Spring Lawn Care

Spring Lawn Care

When the days grow longer, temperatures get warmer, and snow starts to melt, it can only mean one thing... spring has sprung! 

As neighbors embark on post-hibernation walks, your landscaping is bound to attract the eyes of passersby. It's inevitable. So, this season, give your neighbors something nice to look at. When they come to your door asking for your lawn tips, you won't regret it.

How do you take your dingy, dead winter grass to a healthy, luscious, green lawn? We have got you covered. In today's blog, we'll take you through our guide to getting your ideal, beautiful lawn.

Without further ado, here are our Spring Lawn Care Tips!


Image shows: Woman raking leaves


Cleaning Up Your Yard

The perfect time to start your spring lawn routine is early in the season. If your area gets snow, wait until after the spring thaw, once the last of the snow has melted.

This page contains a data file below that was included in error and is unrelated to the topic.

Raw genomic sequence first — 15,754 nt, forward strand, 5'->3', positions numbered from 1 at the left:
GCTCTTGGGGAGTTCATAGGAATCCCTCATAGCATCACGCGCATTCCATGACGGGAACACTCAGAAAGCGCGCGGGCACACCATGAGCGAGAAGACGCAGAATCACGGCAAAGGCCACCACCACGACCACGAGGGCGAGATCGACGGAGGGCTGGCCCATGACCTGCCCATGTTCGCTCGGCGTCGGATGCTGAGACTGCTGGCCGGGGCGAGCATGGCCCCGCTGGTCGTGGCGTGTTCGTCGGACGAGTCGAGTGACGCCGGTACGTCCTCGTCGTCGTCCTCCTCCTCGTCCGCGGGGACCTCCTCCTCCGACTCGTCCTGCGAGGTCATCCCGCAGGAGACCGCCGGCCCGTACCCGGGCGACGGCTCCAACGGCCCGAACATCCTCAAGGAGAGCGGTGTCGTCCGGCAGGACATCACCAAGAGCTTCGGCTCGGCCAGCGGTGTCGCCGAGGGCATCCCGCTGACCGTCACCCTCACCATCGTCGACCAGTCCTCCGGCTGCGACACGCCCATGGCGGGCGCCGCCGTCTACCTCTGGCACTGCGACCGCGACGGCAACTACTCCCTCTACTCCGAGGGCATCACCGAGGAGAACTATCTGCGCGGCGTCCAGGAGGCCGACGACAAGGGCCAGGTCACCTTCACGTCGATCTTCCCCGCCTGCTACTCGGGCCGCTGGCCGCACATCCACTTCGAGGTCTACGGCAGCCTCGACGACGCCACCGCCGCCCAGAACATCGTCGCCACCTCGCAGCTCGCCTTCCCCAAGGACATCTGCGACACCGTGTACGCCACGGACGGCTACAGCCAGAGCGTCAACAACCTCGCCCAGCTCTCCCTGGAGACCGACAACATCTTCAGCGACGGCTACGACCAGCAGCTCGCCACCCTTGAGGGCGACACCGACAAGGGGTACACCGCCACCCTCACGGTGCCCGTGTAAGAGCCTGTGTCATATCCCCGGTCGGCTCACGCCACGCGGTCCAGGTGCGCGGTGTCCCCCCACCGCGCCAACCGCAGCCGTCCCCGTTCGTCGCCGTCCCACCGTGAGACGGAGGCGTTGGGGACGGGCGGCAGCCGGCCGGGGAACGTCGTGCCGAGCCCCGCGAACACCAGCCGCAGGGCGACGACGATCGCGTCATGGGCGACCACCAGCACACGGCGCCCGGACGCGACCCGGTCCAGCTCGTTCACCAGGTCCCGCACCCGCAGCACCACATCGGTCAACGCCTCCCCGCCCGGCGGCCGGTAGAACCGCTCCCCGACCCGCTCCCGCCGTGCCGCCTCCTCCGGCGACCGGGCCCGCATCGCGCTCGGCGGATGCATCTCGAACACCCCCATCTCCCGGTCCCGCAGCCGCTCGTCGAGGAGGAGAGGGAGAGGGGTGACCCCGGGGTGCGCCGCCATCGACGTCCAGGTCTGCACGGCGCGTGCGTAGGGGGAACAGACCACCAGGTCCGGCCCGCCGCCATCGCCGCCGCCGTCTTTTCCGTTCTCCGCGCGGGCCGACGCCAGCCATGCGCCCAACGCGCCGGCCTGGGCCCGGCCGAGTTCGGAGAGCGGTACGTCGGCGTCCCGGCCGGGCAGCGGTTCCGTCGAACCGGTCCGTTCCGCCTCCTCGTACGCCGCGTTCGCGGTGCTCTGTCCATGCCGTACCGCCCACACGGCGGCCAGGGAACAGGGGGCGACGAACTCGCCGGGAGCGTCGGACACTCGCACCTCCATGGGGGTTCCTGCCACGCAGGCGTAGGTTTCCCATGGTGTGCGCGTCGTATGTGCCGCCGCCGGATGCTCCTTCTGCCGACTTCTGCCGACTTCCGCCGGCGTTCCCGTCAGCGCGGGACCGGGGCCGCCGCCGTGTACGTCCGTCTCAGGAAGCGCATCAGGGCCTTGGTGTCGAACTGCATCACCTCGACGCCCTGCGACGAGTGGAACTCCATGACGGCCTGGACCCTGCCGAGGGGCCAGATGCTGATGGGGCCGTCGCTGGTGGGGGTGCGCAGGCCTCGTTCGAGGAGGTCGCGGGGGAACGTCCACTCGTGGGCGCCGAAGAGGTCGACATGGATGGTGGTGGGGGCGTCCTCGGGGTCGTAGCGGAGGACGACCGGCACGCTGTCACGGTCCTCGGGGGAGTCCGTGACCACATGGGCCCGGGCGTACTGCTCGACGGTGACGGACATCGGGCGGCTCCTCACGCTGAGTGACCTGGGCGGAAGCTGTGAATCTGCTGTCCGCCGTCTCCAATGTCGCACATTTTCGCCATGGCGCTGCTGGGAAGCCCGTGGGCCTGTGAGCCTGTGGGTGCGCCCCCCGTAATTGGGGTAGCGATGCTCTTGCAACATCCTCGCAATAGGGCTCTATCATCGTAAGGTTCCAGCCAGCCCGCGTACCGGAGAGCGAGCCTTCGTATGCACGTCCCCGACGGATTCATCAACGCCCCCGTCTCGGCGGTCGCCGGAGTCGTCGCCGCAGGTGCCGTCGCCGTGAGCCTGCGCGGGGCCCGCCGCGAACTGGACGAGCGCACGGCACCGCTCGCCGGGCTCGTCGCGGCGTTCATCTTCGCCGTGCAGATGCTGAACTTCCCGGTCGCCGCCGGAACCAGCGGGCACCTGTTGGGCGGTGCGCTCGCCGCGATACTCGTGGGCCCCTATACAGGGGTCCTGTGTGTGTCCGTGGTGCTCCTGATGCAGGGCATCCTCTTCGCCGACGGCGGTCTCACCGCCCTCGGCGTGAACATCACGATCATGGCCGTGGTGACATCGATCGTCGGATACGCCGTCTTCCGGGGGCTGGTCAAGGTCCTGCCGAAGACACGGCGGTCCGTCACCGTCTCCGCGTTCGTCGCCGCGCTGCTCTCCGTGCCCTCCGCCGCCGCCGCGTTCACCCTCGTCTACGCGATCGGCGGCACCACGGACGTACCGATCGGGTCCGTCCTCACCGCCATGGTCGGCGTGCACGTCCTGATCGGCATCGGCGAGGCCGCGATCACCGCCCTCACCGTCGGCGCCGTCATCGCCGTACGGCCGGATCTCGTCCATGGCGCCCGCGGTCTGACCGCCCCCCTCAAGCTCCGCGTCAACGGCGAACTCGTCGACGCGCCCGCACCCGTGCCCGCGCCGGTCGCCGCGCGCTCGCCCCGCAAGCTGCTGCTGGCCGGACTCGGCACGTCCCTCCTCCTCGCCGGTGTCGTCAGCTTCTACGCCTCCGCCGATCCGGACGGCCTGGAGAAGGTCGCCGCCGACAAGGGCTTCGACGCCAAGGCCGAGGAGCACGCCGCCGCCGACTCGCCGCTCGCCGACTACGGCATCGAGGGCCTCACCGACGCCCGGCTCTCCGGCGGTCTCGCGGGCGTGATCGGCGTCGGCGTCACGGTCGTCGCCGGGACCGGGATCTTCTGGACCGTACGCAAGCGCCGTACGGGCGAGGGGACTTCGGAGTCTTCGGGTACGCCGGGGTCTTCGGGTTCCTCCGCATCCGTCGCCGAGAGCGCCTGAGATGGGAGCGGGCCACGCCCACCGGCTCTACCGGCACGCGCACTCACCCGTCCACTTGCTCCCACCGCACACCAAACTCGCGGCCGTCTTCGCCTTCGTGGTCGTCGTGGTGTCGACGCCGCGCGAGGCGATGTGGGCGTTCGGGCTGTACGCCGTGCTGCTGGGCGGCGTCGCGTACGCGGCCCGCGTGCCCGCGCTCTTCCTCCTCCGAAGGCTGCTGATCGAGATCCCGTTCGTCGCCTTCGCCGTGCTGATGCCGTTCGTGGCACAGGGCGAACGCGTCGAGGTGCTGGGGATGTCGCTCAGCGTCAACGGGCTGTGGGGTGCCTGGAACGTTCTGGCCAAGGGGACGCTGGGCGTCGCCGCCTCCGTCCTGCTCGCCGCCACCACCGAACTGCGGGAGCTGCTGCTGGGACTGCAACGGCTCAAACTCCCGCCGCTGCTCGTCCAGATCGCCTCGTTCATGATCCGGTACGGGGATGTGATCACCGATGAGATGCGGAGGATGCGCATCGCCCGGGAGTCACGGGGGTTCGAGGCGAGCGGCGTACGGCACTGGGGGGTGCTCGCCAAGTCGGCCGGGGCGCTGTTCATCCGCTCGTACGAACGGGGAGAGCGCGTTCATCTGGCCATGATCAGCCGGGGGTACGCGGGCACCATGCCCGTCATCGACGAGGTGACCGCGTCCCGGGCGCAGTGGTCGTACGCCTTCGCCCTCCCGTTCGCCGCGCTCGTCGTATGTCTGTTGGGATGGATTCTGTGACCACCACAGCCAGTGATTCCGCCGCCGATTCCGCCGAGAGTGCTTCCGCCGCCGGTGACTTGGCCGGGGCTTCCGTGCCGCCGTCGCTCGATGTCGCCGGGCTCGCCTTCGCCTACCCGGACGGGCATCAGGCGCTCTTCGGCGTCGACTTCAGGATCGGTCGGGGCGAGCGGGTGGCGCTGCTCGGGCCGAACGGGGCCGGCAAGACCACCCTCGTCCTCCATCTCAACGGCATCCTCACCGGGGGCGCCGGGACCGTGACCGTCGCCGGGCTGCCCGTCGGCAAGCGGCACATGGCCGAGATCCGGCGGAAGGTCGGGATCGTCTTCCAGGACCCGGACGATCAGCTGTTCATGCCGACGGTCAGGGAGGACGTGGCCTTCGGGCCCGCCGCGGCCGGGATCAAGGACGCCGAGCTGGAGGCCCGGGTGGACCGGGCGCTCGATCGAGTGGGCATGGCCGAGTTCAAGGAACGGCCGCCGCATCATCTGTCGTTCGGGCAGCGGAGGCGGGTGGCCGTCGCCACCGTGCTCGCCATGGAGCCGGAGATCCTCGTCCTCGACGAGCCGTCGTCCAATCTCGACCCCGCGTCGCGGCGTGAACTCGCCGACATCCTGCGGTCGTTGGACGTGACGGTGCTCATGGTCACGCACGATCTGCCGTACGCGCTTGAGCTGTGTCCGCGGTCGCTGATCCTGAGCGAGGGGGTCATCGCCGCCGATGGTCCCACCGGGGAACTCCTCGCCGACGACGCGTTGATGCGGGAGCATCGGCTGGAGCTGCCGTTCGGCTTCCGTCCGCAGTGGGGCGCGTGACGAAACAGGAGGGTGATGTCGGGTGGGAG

The first step to getting your lawn ready may seem obvious, but it is extremely important: clean up your yard. After the winter, there may be twigs, branches, or trash left on your grass. Make sure to do a loop around the lawn and pick everything up. This will ensure that your yard is clean and ready for spring lawn chores. 



Once your yard is all clean and cleared, it's time to rake. Raking is essential in the spring, even if there are no fallen autumn leaves to pile up.

One problem standing in the way between you and a healthy lawn is thatch. Thatch is the layer of debris and dead grass blades found in the middle of fresh grass and the soil. A thick layer of thatch will prevent the necessary amounts of water and air from reaching your grass. This can do a lot of damage to your lawn.